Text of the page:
BEIRUT: Based on the popular U.K. television series of the same name, WIDOWS is directed, co-written and produced by Academy Award-winning filmmaker Steve McQueen, whose film 12 YEARS A SLAVE won the 2013 Academy Award for Best Picture.
The film centers around three women who come from completely different backgrounds, struggles, and perspectives on life, who connect after their husbands’ die as their lives are placed on the line, politicians clash, and their stories unfold.
What makes this film work narratively from the get-go is the fact that it is so powerfully grounded in its own reality and nothing ever feels out of place – but rather the film functions as a window for the audience to look into and witness four strong women who are caught up in a world of corruption, pain, and vengeance.
With many heist films already archived within the minds of audience members, co-writers Steve McQueen and Gillian Flynn, who wrote Gone Girl, offer the audience a new twist on the genre’s conventions.
Instead of having these women come together due to one being a thief, the other a safe cracker – pieces in a clichéd puzzle – they instead come together because it so happens that they are all connected by their husbands.
The narrative takes its time and the team up of McQueen and Flynn as co-writers works really well here for many reasons.
Flynn is well-versed in writing complex mystery novels with even more complicated female characters, fleshes out a tightly bound web that intertwines and unravels in a very masterful way.
This paired with McQueen’s handling of the cinematic aspect of the narrative balances out the two voices and allows for a unique experience.
WIDOWS does its share of hand waving when it comes to racial issues, as well as women’s issues – and though the majority of it works well within the context of the narrative, there are a few moments that do come out of left field and as a result feel rather forced.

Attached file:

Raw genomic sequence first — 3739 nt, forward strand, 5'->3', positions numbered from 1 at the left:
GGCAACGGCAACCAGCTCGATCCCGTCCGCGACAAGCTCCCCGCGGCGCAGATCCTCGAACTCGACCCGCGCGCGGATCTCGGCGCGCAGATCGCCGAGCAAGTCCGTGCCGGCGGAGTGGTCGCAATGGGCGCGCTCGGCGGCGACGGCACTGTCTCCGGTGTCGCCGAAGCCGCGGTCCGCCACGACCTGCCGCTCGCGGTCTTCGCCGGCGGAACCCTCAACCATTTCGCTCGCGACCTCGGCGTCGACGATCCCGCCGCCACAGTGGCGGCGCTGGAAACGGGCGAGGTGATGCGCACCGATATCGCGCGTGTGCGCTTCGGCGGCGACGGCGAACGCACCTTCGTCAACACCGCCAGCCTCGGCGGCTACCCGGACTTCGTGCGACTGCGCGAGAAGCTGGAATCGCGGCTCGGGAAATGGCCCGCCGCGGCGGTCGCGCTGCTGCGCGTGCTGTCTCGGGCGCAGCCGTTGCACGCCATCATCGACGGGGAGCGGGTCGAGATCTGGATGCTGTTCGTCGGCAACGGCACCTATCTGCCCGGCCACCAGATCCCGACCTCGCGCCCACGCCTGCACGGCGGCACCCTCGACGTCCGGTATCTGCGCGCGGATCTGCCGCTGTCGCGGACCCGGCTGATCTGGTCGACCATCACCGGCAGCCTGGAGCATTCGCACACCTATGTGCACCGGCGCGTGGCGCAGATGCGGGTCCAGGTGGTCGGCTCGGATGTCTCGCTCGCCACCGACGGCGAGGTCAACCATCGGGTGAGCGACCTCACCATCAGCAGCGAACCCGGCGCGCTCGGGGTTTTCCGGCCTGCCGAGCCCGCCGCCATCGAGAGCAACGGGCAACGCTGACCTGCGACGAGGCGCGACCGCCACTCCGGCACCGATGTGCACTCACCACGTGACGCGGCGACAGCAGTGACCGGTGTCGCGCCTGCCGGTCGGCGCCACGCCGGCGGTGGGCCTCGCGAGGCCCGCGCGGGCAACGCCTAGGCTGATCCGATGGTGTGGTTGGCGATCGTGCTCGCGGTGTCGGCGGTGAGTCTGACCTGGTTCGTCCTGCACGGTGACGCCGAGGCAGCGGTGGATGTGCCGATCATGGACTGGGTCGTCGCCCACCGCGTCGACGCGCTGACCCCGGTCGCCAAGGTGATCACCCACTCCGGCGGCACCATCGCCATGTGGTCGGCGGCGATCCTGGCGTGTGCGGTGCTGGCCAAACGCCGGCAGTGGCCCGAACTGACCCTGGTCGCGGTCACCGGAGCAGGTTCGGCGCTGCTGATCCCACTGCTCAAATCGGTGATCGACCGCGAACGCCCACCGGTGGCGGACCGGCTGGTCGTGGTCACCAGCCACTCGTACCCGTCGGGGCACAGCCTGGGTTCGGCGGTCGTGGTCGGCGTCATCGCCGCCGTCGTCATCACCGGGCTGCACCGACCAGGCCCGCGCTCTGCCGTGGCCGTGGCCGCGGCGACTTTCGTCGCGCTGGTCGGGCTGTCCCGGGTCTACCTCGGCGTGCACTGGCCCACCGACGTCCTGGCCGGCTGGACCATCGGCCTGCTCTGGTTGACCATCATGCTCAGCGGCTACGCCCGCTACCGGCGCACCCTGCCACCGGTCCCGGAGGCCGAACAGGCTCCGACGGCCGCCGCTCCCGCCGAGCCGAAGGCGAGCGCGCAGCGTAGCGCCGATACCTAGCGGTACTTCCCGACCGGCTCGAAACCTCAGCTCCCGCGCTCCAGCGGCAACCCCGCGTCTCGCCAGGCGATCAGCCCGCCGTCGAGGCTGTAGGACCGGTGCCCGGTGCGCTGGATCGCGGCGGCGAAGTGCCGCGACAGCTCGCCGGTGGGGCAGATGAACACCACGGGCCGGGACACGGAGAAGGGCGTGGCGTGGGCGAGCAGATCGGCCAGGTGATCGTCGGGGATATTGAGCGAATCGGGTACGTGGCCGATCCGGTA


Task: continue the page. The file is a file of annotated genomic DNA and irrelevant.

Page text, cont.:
When screenwriters and filmmakers throw in moments to further push a particular ideology or political message, many times these moments do not land fully because they appear convoluted and ingenuine.
Yet, when looking at the bigger picture, the WIDOWS screenplay holds up and that is all thanks to the performers as well as McQueen’s vision.
The ensemble here is magnificent.
WIDOWS exhibits the best performances given by both Viola Davis as well as Liam Neeson, whose latest involvements in cinema have been recycled action films.
Seeing Neeson in this film and how much inner turmoil he embodies definitely is a breath of fresh air, and as for Viola Davis, I believe this will garner her a Best Actress Oscar nod and possible win, her work in this film is spectacular, confident, vulnerable, and empowering.
The surrounding cast, from Michelle Rodriguez to Robert Duvall, give it their all – and what is interesting to note is the fact that every single one of the actors performs the most naturalistic characterizations without any effort.
The audience connects with these characters from the very beginning to the very end.
At times all the technical elements fade into the backdrop and you are left witnessing real people on the screen going about their complex lives – and this makes for an encompassing cinematic experience.
Visually, McQueen brings his unique eye into the world of heists and the ruthless streets of Chicago.
Cinematographer Sean Bobbitt uses diverse subtle ways of showing the differences between the very rich and powerful to the poorest and least powerful members of society.
He uses the techniques within the lighting where he emphasizes a little bit with the richer characters with more warmth in their life and more ordinary colors, then, as it becomes poorer, he starts to mix colors and that chaos within that world.
Bobbitt and McQueen also use long takes which draw the audience’s attention more towards the detailed content rather than distract and in a film like WIDOWS it is of the utmost necessity – the story is in the spotlight.
Hans Zimmer returns to his roots with a melancholic score that fluctuates between helplessness and hostility adding an extra layer to an already commanding film.
A pulse-pounding socially-conscious film that does not rely on its ideology to represent it but rather on its skillful storytelling, powerhouse performances, and masterful directing.
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